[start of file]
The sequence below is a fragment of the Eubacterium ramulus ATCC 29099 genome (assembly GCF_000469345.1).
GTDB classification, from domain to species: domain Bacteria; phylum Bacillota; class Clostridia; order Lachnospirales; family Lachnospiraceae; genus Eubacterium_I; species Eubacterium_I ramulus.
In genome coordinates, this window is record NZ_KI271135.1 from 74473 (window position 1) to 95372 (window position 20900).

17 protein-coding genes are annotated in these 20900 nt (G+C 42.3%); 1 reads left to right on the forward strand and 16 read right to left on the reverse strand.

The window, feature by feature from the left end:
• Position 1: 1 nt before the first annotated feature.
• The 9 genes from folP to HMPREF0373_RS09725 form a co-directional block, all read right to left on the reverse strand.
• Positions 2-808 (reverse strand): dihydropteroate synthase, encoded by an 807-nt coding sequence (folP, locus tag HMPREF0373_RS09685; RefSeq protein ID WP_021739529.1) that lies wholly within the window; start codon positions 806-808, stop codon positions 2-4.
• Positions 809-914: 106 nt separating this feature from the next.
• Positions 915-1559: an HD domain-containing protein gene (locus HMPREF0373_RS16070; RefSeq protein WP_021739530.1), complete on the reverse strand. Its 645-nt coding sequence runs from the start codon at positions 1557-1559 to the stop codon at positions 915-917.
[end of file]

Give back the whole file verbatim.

The sequence below is a fragment of the Eubacterium ramulus ATCC 29099 genome (assembly GCF_000469345.1).
GTDB classification, from domain to species: domain Bacteria; phylum Bacillota; class Clostridia; order Lachnospirales; family Lachnospiraceae; genus Eubacterium_I; species Eubacterium_I ramulus.
In genome coordinates, this window is record NZ_KI271135.1 from 74473 (window position 1) to 95372 (window position 20900).

17 protein-coding genes are annotated in these 20900 nt (G+C 42.3%); 1 reads left to right on the forward strand and 16 read right to left on the reverse strand.

The window, feature by feature from the left end:
• Position 1: 1 nt before the first annotated feature.
• The 9 genes from folP to HMPREF0373_RS09725 form a co-directional block, all read right to left on the reverse strand.
• Positions 2-808 (reverse strand): dihydropteroate synthase, encoded by an 807-nt coding sequence (folP, locus tag HMPREF0373_RS09685; RefSeq protein ID WP_021739529.1) that lies wholly within the window; start codon positions 806-808, stop codon positions 2-4.
• Positions 809-914: 106 nt separating this feature from the next.
• Positions 915-1559: an HD domain-containing protein gene (locus HMPREF0373_RS16070; RefSeq protein WP_021739530.1), complete on the reverse strand. Its 645-nt coding sequence runs from the start codon at positions 1557-1559 to the stop codon at positions 915-917.